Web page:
Crest: From a wreath Silver Gray and Vert, a laurel wreath Proper superimposed by a bamboo annulet Or and surmounted by two scimitars hilts to base saltirewise Proper; overall a dragon's head couped Gules garnished Tenné, armed Argent.

Motto: TRIUMPHUS PERSUASIONIS (Triumph of Persuasion).

Symbolism
Shield: Bottle green and silver gray are colors traditionally associated with Psychological Operations organizations. The black background of the octagon refers to the darkness of ignorance in reference to the uninformed state of mind of the Battalion’s target audience. The silver gray border conveys light and knowledge and points to the unit’s goal of enlightening the mind by means of persuasion. The lightning flashes imply radio broadcasts or oral words; the quill is for written words and together they represent the methods used by the organization to persuade the target audience. The eight sides suggest the Battalion’s numerical designation.
Crest: Silver gray and bottle (Vert) represent the branch of the battalion. The many campaigns in which the unit participated in Vietnam are recalled by the bamboo annulet and the dragon's head. The annulet also denotes continuity of achievement during Vietnam service. The scimitars signify unit campaigns in defense of Saudi Arabia and Kuwait. The laurel wreath, symbolic of honor and achievement, refers to the decorations awarded to the battalion. Gold denotes excellence.

The coat of arms was authorized on 22 Mar 1993. It was amended to include a crest on 22 July 2002.

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U.S. Army 8th Psychological Operations Battalion (8th PSYOP), distinctive unit insignia U.S. Army 8th Psychological Operations Battalion (8th PSYOP), distinctive unit insignia

A gold color metal and enamel device 1 1/8 inches (2.86cm) in height, consisting of a black octagon within a white border one point up, bearing four gold lightning flashes radiating from the base point, overall between the flashes, two and two, a gold quill pen; all above a gold scroll inscribed "TRIUMPHUS PERSUASIONIS" in black.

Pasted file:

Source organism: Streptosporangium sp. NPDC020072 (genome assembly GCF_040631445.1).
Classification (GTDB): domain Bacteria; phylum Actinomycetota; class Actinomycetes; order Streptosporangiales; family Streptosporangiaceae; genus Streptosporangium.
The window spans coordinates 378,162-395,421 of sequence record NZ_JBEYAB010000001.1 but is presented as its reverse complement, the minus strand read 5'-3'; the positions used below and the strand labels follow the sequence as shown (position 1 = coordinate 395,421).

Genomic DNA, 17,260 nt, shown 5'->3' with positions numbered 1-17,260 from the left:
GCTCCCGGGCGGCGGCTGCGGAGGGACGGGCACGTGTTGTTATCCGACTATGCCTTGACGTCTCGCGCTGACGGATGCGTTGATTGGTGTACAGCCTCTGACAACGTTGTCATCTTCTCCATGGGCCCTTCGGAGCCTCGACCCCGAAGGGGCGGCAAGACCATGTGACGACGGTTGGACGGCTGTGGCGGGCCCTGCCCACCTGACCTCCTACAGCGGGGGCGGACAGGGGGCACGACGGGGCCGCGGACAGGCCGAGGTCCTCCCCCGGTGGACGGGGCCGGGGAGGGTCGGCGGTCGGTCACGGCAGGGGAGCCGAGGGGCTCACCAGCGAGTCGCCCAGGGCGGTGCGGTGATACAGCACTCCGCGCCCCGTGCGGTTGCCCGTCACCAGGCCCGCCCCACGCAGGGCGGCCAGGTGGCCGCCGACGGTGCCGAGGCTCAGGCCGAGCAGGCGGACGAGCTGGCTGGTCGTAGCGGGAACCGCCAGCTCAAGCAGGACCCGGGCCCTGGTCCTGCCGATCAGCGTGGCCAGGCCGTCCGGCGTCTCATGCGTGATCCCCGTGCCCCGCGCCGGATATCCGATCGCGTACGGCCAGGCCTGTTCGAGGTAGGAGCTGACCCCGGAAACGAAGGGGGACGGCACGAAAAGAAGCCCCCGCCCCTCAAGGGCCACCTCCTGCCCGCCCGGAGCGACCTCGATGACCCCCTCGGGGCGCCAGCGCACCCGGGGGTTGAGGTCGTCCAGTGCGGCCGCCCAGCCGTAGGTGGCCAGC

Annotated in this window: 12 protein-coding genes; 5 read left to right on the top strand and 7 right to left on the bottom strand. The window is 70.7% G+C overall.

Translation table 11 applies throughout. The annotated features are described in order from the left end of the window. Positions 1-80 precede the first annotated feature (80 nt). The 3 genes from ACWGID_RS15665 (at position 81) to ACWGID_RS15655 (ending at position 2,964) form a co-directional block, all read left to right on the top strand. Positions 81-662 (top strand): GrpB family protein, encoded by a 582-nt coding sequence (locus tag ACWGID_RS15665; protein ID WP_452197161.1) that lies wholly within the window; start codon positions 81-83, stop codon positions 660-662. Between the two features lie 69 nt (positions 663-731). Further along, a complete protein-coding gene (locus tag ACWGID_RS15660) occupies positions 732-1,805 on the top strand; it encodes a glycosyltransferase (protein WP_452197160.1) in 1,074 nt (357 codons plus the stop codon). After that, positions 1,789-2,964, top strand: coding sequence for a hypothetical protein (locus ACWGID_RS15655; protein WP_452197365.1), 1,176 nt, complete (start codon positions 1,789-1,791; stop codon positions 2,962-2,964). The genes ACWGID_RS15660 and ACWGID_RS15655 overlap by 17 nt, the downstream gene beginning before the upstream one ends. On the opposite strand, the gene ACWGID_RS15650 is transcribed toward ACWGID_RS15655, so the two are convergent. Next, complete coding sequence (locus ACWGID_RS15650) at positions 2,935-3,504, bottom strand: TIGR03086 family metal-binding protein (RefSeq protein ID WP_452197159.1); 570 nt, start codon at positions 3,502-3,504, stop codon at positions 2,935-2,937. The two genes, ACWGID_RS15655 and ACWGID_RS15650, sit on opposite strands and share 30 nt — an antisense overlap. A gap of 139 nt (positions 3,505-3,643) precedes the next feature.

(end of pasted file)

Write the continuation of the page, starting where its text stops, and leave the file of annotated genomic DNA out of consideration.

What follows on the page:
Symbolism: The black background of the octagon refers to the darkness of ignorance in reference to the uninformed state of mind of the Battalion’s target audience. The white border conveys light and knowledge and points to the unit’s goal of enlightening the mind by means of persuasion. The lightning flashes imply radio broadcasts or oral words; the quill is for written words and together they represent the methods used by the organization to persuade the target audience. The eight sides suggest the Battalion’s numerical designation.

The distinctive unit insignia was originally authorized for the 8th Psychological Operations Battalion on 7 Jan 1969. It was amended to correct the description on 4 Feb 1969. The insignia was amended on 22 Mar 1993 to include the metric measurement in the description and revise the symbolism.

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U.S. Army 9th Psychological Operations Battalion (9th PSYOP), coat of arms U.S. Army 9th Psychological Operations Battalion (9th PSYOP), coat of arms